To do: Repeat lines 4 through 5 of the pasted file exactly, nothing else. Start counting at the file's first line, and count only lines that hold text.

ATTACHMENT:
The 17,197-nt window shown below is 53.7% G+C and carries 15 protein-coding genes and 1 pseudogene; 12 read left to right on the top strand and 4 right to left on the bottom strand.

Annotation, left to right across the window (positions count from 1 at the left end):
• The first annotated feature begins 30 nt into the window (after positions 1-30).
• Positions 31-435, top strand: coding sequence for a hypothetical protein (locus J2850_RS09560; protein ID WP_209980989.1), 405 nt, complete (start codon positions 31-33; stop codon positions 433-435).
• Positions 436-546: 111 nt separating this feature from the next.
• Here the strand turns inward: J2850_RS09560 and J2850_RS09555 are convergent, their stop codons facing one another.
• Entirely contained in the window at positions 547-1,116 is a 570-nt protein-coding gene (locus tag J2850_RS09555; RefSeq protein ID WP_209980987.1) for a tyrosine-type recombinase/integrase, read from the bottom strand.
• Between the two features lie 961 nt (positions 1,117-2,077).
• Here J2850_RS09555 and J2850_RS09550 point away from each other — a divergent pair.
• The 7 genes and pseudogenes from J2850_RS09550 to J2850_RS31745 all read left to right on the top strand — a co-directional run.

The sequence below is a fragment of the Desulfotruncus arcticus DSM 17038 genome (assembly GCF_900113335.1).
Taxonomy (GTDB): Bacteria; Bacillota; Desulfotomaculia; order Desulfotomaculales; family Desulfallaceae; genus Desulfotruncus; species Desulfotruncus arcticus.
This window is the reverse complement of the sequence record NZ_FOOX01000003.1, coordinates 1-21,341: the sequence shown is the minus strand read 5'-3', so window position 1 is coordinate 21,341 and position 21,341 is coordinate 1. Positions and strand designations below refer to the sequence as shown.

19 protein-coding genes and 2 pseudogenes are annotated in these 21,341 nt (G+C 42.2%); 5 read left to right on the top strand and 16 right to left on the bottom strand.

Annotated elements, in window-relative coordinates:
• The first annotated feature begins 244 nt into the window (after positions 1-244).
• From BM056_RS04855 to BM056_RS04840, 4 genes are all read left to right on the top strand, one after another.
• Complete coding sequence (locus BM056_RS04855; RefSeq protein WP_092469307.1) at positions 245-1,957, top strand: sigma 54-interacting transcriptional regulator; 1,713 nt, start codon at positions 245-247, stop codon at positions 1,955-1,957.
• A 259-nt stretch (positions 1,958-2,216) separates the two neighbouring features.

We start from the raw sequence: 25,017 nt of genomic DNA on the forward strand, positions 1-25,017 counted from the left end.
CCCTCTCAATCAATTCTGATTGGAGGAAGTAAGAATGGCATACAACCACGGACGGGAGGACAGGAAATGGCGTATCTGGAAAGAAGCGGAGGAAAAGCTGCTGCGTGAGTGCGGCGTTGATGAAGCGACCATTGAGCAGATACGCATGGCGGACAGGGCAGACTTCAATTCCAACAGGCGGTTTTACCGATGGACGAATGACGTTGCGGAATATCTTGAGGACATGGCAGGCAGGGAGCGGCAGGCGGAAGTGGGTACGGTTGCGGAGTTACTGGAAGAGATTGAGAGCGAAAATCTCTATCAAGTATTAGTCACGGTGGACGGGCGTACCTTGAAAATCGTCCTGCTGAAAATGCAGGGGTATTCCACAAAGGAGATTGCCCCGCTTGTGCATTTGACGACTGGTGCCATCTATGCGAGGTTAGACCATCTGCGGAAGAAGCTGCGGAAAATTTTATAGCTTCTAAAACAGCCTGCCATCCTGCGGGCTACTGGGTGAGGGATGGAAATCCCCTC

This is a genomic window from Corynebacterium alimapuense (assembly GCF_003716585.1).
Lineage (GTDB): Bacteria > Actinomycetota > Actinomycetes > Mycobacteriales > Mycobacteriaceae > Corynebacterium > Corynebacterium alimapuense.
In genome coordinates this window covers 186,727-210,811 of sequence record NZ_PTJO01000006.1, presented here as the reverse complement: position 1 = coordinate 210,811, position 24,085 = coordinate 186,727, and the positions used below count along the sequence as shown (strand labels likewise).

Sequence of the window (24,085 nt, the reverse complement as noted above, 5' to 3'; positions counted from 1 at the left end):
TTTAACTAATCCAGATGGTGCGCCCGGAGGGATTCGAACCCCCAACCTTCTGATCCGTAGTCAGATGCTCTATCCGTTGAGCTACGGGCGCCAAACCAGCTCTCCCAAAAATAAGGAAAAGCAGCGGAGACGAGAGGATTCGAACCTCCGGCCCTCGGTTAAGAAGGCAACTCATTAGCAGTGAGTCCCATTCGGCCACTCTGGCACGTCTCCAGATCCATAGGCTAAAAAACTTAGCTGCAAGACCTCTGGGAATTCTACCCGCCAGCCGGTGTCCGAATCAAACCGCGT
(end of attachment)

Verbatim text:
• Positions 31-435, top strand: coding sequence for a hypothetical protein (locus J2850_RS09560; protein ID WP_209980989.1), 405 nt, complete (start codon positions 31-33; stop codon positions 433-435).
• Positions 436-546: 111 nt separating this feature from the next.